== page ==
Effects of a predator and prey on a foraging reef fish: implications for understanding density-dependent growth

Authors

  • S. D. Connell

    Corresponding author
    1. Department of Environmental Biology, The University of Adelaide, Adelaide, South Australia 5005, Australia
      Tel.: +61 8 8303 6125; fax: +61 8 8303 4364; email: sean.connell@adelaide.edu.au
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Tel.: +61 8 8303 6125; fax: +61 8 8303 4364; email: sean.connell@adelaide.edu.au

Abstract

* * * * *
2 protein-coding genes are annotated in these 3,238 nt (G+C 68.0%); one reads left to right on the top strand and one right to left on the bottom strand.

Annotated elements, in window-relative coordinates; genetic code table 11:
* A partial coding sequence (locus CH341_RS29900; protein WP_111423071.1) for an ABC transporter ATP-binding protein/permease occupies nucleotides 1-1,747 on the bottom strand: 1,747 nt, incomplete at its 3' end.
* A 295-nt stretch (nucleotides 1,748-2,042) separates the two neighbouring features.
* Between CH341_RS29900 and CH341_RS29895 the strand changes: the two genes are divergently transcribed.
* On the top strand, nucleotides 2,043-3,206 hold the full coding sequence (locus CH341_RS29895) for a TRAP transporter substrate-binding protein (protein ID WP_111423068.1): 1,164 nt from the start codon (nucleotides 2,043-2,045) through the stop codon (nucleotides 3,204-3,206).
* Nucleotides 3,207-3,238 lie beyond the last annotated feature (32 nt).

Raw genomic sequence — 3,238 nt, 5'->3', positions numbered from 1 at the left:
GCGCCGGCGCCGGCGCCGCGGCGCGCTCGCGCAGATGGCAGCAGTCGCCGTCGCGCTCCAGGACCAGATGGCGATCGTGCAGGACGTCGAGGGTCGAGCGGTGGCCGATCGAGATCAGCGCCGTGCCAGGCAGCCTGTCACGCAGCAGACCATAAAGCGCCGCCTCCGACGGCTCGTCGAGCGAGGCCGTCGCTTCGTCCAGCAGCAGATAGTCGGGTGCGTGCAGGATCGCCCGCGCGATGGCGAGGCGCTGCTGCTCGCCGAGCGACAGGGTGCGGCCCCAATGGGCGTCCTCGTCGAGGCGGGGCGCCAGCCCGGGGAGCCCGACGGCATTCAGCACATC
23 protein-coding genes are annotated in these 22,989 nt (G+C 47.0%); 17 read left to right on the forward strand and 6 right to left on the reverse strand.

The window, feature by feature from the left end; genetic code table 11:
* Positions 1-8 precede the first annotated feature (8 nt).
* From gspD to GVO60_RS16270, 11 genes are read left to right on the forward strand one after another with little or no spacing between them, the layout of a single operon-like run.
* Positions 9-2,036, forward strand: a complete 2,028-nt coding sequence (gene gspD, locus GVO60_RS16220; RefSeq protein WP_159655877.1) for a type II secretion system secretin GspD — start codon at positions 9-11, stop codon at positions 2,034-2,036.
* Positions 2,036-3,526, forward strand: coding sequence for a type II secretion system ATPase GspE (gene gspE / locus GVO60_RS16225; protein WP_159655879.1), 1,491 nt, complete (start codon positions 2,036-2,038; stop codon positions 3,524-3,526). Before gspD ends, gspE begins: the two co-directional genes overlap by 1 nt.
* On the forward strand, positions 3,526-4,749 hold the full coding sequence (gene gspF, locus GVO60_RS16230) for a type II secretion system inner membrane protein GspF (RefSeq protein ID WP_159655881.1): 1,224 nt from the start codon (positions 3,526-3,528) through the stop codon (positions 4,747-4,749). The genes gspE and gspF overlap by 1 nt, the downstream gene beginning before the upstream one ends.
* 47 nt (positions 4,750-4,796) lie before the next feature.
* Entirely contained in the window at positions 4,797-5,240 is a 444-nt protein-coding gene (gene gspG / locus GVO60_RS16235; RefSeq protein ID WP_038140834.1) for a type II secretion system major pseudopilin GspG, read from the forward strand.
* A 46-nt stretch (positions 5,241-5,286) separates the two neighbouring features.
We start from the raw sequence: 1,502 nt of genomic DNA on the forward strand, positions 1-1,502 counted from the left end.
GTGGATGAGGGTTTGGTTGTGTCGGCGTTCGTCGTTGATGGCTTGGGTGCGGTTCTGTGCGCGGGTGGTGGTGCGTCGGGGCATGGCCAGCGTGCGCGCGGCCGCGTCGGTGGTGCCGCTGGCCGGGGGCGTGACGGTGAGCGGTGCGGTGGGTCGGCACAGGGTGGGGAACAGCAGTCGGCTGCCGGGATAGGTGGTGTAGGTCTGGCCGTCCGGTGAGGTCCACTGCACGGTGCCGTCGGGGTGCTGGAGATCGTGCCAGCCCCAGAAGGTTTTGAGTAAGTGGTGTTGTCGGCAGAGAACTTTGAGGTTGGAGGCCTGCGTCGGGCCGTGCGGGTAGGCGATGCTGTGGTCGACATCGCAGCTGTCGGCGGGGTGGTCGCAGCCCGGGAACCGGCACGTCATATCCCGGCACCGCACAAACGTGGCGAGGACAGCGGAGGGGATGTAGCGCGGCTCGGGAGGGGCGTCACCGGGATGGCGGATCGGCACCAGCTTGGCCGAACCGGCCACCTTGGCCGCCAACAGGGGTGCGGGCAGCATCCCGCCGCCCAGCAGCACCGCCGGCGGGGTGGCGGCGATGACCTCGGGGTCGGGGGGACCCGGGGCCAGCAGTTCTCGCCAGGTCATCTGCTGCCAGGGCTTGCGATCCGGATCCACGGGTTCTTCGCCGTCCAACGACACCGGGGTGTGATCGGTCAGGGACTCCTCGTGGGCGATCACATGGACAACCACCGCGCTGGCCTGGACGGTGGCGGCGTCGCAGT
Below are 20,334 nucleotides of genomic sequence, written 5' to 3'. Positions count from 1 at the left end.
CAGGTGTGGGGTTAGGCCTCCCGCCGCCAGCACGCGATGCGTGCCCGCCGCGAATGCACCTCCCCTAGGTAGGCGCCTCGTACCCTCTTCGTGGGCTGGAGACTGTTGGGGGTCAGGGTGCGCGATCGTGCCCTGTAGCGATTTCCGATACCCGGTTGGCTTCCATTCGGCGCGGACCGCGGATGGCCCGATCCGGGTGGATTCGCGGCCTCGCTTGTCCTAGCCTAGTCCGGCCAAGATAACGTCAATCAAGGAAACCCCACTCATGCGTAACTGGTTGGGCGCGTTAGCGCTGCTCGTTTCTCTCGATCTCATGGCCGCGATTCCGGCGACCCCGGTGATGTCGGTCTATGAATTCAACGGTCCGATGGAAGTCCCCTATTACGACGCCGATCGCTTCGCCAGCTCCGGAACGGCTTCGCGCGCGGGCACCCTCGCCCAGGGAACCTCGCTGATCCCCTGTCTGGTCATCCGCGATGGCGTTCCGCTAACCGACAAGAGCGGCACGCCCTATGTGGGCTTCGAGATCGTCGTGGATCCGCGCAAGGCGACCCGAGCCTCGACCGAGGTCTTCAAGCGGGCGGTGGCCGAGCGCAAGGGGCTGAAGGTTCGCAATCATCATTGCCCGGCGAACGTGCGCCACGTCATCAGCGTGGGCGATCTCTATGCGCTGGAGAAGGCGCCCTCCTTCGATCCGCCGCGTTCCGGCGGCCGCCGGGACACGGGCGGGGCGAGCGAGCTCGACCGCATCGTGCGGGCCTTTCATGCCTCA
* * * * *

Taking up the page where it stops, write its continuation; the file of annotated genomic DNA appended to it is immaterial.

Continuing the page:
A temperate reef-fish, magpie morwong Cheilodactylus nigripes, was more abundant in habitats (turfing algae) that supported larger numbers of prey at four different locations across >1000 km of continuous coastline. Cheilodactylus nigripes fed at greater rates in patches of turfing algae known to contain greater abundance of prey (primarily gammarid amphipods). In the presence of the piscivorous New Zealand fur seal Arctocephalus forsteri, however, these fish fed at a substantially reduced rate. These results have severe implications for understanding density-dependent growth. If predators are attracted to larger numbers of prey (this study) and prey suffer slower rates of growth under heavier predation risk (previous studies), then experiments that manipulate densities of prey to test the effects of competition may confound the effects of predators and competitors on growth. Separation of the density-dependent effects of foraging (predation) and rivalry over the acquisition of limited resources (competition) is needed.

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